The Longhorns have a 26-22-2 mark in bowl games and have gone 9-4 in Brown’s 15
years as their head coach. Texas has victories in eight of their last 10 appearances; last year they beat California 21-10 in the Holiday Bowl. Brown’s personal string, including his coaching stint at North Carolina, goes back even further. He has directed his teams to
20 bowls in the last 21 seasons, tying for the longest active streak in the nation with Frank
Beamer of Virginia Tech.
In the 15 years prior to Brown’s arrival, Texas went to eight bowls and was 2-6. Brown is the first Texas coach since Darrell K Royal— who was 8-7-1 in bowl games — to post a .500 or better bowl record. “Our mentality is that next year starts now,” defensive coordinator Manny Diaz said. “Everything will be built through the practices for this bowl game, to use as a springboard for a run at the championship next season.”
The Longhorns rank 24th in the nation in scoring offense (36.1 points per game) and No. 37 in total offense (441.0 yards per game). Texas posted more than 400 yards of total offense in nine games this season and scored 40-plus points in five contests. Mike Davis leads Texas in receptions (54) and receiving yards (909), while Johnathan Gray has a team-high 683 rushing yards, the highest among freshman backs in the Big 12. Davis is seeking to become just the sixth player in school history with 1,000 receiving yards.
The Longhorn defense improved over the second half of the season, allowing an average of 330.4 yards over the last five games — more than 140 less than the first seven contests. Defensive end Alex Okafor and Vaccaro are the stalwarts of the Texas defense. Vaccaro leads the team in tackles (99) and is tied for first in forced fumbles (3). Okafor also has three forced fumbles and is among the best in the nation in sacks (0.67 per game, tying for 33rd).
THE BEAVERS CONTINUE TO SUPRISE AND IMPRESS
The Alamo Bowl will serve as the most prestigious postseason game for the Beavers since they beat Notre Dame 40-9 in the 2001 Fiesta Bowl. Preseason prognosticators predicted that Oregon State would finish last in the Pac-12 North Division. The Beavers’ turnaround in 2012 came despite playing the third-toughest schedule in the country, as determined by the final Sagarin ratings.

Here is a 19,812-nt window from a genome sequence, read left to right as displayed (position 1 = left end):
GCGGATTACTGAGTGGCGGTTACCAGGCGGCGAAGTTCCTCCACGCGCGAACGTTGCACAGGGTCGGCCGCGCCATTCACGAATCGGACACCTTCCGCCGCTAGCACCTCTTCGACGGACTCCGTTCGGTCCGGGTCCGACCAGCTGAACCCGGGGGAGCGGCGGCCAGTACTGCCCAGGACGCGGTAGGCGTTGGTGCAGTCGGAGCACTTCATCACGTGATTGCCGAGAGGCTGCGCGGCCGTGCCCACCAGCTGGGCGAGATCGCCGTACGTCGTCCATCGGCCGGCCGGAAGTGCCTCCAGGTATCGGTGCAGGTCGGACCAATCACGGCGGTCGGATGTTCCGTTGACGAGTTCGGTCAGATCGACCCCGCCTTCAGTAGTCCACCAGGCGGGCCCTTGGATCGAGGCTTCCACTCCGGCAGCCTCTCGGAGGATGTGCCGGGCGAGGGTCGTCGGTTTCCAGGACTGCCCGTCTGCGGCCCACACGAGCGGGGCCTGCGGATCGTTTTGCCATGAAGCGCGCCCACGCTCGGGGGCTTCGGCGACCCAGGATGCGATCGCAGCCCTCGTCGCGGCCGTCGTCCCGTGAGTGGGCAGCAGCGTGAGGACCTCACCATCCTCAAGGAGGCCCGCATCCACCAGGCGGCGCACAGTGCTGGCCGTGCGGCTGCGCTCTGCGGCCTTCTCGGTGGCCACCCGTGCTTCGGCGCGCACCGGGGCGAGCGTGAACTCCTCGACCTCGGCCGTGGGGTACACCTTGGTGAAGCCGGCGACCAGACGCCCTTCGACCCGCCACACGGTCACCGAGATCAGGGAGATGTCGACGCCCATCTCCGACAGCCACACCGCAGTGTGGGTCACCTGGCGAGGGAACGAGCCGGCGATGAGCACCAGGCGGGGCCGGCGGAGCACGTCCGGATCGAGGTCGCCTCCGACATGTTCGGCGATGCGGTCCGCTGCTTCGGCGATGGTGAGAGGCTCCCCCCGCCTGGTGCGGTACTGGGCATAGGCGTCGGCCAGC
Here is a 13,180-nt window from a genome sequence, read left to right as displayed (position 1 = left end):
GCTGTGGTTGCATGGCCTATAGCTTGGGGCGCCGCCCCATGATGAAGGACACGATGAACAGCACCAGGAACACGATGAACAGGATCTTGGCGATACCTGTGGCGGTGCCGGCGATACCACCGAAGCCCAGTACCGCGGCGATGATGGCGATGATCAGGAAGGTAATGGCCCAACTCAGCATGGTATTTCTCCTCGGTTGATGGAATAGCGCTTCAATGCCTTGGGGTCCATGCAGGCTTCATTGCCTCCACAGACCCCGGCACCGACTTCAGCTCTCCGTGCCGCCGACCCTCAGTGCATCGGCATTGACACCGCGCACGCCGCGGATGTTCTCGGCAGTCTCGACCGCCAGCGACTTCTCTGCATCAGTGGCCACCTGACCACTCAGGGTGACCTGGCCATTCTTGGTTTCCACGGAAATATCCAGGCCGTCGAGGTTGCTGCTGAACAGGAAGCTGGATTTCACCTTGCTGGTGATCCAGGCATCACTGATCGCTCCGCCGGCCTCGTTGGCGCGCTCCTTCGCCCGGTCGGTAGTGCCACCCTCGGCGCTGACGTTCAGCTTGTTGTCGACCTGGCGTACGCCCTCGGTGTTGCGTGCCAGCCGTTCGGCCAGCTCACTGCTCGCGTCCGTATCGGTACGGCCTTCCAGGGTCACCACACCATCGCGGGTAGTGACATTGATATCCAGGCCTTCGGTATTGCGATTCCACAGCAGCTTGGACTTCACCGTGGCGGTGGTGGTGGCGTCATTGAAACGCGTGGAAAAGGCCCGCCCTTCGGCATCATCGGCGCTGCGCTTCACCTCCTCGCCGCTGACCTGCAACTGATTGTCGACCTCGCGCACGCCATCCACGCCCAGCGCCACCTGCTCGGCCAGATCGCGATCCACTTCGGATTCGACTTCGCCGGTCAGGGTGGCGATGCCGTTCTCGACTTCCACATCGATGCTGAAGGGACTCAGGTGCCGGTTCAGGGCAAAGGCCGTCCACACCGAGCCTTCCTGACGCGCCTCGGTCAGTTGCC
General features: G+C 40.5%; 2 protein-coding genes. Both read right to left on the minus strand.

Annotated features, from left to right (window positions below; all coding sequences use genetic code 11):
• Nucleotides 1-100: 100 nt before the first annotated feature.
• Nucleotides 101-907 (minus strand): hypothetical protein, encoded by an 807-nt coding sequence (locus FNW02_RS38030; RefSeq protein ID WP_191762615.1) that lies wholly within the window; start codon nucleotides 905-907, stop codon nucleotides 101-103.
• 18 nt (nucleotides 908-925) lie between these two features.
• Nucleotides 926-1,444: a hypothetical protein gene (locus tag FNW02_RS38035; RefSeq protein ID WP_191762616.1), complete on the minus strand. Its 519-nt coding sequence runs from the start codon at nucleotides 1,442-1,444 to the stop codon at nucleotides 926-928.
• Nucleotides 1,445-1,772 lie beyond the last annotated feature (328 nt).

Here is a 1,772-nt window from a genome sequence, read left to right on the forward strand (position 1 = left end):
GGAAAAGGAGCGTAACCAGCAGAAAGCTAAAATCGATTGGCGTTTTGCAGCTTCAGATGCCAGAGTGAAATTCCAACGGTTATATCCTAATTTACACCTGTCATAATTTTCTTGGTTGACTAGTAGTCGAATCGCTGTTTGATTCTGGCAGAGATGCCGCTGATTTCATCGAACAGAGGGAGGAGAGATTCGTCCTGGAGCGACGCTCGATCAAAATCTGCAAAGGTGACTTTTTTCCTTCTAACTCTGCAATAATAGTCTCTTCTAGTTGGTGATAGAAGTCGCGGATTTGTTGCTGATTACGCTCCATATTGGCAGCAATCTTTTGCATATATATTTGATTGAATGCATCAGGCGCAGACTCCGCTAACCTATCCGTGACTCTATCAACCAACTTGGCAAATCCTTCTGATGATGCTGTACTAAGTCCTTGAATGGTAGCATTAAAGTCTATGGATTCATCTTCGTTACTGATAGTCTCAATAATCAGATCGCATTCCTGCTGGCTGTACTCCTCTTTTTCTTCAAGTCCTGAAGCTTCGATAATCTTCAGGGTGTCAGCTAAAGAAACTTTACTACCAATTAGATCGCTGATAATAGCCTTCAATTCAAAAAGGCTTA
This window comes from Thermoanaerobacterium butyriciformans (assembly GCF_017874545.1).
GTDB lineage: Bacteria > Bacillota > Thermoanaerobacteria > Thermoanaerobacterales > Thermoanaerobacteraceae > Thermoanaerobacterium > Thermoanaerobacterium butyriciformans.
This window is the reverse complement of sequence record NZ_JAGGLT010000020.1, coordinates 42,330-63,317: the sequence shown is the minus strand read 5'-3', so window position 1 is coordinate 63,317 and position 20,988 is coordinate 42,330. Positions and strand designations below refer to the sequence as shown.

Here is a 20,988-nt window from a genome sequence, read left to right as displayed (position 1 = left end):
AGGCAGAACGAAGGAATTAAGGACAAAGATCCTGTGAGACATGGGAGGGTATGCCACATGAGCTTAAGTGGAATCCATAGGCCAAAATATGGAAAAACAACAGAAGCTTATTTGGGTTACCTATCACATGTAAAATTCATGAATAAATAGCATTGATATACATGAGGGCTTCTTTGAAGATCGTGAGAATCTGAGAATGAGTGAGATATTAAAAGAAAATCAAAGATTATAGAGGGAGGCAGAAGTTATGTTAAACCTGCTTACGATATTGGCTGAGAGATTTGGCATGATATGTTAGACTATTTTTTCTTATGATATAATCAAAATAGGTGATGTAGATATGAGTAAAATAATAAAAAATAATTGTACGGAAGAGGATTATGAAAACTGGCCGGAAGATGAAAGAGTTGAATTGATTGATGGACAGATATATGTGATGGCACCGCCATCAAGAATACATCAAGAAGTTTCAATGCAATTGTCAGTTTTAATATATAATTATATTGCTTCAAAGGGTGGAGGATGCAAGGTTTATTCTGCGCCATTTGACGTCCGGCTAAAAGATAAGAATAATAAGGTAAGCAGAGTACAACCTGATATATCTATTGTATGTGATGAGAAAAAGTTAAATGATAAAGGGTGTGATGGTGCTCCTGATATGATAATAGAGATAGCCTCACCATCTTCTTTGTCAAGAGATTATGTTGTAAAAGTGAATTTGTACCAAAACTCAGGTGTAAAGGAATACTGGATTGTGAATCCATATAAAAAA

Oregon State began the season by upending No. 13 Wisconsin and then No. 19 UCLA in its Pac-12 opener. The team also logged a non-conference victory at BYU and beat five teams headed to play in their own bowl games this season. The Associated Press ranked the Beavers in its poll a school-record 11 consecutive weeks.
The team escalated to as high as No. 7 this season in the AP and BCS polls. “It’s a tremendous honor for the Beavers to play in such a prestigious bowl game,” Riley said. “We’re looking forward to playing a good Texas team and spending part of the holiday season in San Antonio.”
This season will mark the Beavers’ first appearance in the Alamo Bowl, as well as the team’s first postseason game since the 2009 MAACO Bowl in Las Vegas. Oregon State is 6-2 in bowl games since the 2000 season, including 5-1 with Riley at the helm of the program. The Beavers will be the sixth team from the current Pac-12 Conference to play in the Valero Alamo Bowl.
“This will be a great conclusion to my Beaver career,” Oregon State cornerback Jordan Poyer, a first team All-American and team cocaptain, said. “I’m excited to play in a great game and against an outstanding opponent.” Oregon State ranks No. 22 in the FBS in scoring defense (19.8 points per game) and 17th in pass efficiency defense (110.8 rating). The Beavers are among the best teams in the country in forcing turnovers. They tied for sixth for interceptions (19) and tied for 12th with 30 forced turnovers.
Quarterback Sean Mannion leads an Oregon State offense that ranks 15th in the nation in passing yards (316.5 yards per game) and 38th in scoring (33.0 points per game). The Beavers’ leading rusher is Storm Woods, a Pflugerville native, with 822 yards and 11 touchdowns on the season.
Wide receiver Markus Wheaton ranks 11th in the nation in receiving yards per game and is the school’s all-time receptions leader (224). He needs 43 receiving yards in the Alamo Bowl to become the third player in Oregon State history with 3,000 yards or more. Oregon State started the season 6-0 and lost three of its final six outings.
But the Beavers will come to San Antonio on a huge positive — they set a new school record by scoring 77 points against Nicholls State Dec. 1. It was the fourth time in school history that the Beavers surpassed 70 points and the first time since 1931.